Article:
Project description:Social functioning depends on the ability to attribute and reason about the mental states of others--an ability known as theory of mind (ToM). Research in this field is limited by the use of tasks in which ceiling effects are ubiquitous, rendering them insensitive to individual differences in ToM ability and instances of subtle ToM impairment. Here, we present data from a new ToM task--the Short Story Task (SST)--intended to improve upon many aspects of existing ToM measures. More specifically, the SST was designed to: (a) assess the full range of individual differences in ToM ability without suffering from ceiling effects; (b) incorporate a range of mental states of differing complexity, including epistemic states, affective states, and intentions to be inferred from a first- and second-order level; (c) use ToM stimuli representative of real-world social interactions; (d) require participants to utilize social context when making mental state inferences; (e) exhibit adequate psychometric properties; and (f) be quick and easy to administer and score. In the task, participants read a short story and were asked questions that assessed explicit mental state reasoning, spontaneous mental state inference, and comprehension of the non-mental aspects of the story. Responses were scored according to a rubric that assigned greater points for accurate mental state attributions that included multiple characters' mental states. Results demonstrate that the SST is sensitive to variation in ToM ability, can be accurately scored by multiple raters, and exhibits concurrent validity with other social cognitive tasks. The results support the effectiveness of this new measure of ToM in the study of social cognition. The findings are also consistent with studies demonstrating significant relationships among narrative transportation, ToM, and the reading of fiction. Together, the data indicate that reading fiction may be an avenue for improving ToM ability.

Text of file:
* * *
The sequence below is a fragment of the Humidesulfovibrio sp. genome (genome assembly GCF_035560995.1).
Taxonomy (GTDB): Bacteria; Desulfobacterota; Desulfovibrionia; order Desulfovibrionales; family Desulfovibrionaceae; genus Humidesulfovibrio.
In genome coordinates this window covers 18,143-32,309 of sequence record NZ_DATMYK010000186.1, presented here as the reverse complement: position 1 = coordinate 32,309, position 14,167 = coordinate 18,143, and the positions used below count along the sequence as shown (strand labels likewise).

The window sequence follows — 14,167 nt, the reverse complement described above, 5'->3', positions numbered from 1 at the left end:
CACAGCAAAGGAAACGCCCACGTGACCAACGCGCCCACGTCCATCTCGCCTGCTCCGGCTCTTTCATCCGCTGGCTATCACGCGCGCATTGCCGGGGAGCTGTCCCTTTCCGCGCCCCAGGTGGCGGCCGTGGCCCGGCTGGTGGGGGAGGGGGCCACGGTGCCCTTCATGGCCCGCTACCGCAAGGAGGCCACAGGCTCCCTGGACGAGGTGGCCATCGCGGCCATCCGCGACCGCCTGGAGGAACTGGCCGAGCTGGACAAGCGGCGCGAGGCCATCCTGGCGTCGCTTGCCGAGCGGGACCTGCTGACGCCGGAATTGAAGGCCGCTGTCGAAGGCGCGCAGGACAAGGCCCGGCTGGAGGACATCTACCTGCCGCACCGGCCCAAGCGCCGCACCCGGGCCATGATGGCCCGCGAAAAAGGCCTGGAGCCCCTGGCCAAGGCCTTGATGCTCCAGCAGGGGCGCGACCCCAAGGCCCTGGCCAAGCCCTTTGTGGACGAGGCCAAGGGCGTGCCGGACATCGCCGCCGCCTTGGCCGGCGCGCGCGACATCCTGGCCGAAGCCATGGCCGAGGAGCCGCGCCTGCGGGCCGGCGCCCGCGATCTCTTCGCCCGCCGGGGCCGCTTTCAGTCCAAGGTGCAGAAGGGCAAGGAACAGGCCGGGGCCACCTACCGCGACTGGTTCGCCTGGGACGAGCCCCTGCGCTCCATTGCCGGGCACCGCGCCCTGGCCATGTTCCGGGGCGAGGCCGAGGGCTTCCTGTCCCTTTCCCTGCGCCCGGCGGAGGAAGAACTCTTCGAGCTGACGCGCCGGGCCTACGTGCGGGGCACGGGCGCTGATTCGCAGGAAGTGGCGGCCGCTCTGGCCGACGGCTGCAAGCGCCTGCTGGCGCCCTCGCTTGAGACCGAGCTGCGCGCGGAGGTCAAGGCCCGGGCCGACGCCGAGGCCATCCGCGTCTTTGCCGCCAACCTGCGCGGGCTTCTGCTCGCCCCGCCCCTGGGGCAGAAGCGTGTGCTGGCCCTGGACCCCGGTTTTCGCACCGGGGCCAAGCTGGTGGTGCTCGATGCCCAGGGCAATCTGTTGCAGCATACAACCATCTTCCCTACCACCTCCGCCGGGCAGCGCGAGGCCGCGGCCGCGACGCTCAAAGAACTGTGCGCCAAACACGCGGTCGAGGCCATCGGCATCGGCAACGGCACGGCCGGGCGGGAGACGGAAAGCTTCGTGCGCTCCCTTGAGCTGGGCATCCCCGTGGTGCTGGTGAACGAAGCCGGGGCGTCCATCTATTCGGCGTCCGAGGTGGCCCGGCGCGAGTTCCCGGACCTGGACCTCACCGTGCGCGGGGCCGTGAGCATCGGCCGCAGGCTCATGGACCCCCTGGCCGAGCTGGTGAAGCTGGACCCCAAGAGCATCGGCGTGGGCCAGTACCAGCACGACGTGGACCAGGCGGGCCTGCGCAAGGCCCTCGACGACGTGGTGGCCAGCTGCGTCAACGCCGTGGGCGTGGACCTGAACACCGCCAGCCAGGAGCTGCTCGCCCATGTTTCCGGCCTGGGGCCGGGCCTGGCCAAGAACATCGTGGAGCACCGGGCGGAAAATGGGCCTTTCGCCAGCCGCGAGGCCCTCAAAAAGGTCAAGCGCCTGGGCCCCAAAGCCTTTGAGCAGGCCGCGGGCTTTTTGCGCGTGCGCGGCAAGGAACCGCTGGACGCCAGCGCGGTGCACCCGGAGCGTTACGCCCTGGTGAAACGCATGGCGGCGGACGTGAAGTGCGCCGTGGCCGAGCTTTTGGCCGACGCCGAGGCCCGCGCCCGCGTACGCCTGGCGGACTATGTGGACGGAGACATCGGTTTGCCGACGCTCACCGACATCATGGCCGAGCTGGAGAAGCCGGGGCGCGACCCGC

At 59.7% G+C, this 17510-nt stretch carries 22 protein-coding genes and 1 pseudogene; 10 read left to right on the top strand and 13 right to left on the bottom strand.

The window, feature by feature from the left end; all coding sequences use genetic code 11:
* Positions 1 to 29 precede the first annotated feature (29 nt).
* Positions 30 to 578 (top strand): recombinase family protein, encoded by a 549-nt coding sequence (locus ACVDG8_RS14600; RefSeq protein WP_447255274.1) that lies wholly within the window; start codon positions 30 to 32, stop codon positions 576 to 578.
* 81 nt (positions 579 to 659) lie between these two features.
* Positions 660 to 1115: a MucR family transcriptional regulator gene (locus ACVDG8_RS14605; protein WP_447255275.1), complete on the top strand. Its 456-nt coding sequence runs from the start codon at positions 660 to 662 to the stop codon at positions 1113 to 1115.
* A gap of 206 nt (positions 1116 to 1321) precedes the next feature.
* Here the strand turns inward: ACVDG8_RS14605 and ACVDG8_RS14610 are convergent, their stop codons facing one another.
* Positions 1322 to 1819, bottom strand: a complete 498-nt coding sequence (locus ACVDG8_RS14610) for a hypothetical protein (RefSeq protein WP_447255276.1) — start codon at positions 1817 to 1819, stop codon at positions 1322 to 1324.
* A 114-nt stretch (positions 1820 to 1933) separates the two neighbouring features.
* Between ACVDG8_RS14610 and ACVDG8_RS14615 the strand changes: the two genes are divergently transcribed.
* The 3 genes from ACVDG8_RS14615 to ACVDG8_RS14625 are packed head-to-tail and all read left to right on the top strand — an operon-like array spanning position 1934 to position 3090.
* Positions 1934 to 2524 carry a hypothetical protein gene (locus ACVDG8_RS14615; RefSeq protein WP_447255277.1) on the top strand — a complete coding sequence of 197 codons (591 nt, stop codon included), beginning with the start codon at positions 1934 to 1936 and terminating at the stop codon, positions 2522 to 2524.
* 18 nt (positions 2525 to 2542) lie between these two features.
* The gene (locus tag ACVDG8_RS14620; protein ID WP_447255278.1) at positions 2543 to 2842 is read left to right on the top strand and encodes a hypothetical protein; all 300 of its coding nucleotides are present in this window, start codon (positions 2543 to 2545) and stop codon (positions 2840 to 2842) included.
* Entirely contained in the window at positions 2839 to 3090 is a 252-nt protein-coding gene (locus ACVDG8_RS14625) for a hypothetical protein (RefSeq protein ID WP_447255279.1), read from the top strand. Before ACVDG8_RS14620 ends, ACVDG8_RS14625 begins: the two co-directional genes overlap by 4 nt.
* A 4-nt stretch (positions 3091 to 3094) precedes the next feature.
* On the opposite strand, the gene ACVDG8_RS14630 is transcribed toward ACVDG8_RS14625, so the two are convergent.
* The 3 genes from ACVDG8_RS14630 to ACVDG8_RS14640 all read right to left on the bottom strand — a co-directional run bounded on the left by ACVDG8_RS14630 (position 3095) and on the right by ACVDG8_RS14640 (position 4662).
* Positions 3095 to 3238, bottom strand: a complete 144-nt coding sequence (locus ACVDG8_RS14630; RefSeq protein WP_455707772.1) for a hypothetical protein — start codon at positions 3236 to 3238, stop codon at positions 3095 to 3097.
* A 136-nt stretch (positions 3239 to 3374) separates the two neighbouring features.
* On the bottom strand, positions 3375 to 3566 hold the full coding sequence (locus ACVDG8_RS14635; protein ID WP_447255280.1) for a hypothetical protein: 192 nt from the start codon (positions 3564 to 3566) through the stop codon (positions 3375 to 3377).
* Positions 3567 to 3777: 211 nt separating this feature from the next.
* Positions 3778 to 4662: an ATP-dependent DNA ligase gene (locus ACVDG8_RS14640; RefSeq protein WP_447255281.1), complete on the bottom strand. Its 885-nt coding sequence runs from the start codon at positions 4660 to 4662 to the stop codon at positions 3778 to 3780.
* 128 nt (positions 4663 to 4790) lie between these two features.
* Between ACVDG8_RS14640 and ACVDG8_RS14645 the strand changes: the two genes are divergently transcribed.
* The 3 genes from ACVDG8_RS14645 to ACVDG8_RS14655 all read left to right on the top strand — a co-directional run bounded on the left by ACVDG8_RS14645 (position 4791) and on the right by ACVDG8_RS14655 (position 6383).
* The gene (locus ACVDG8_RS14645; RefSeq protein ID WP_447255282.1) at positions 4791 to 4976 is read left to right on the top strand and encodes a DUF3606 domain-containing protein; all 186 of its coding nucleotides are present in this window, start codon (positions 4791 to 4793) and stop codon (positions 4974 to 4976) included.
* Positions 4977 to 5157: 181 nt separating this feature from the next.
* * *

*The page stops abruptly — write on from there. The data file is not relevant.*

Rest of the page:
Project description:Unaffected first-degree relatives of individuals with schizophrenia (i.e., those at familial high-risk [FHR]), demonstrate social dysfunction qualitatively similar though less severe than that of their affected relatives. These social difficulties may be the consequence of genetically conferred disruption to aspects of the default mode network (DMN), such as the dMPFC subsystem, which overlaps with the network of brain regions recruited during social cognitive processes. In the present study, we investigate this possibility, testing DMN connectivity and its relationship to social functioning in FHR using resting-state fMRI. Twenty FHR individuals and 17 controls underwent fMRI during a resting-state scan. Hypothesis-driven functional connectivity analyses examined ROI-to-ROI correlations between the DMN's hubs, and regions of the dMPFC subsystem and MTL subsystem. Connectivity values were examined in relationship to a measure of social functioning and empathy/perspective-taking. Results demonstrate that FHR exhibit reduced connectivity specifically within the dMPFC subsystem of the DMN. Certain ROI-to-ROI correlations predicted aspects of social functioning and empathy/perspective-taking across all participants. Together, the data indicate that disruption to the dMPFC subsystem of the DMN may be associated with familial risk for schizophrenia, and that these intrinsic connections may carry measurable consequences for social functioning.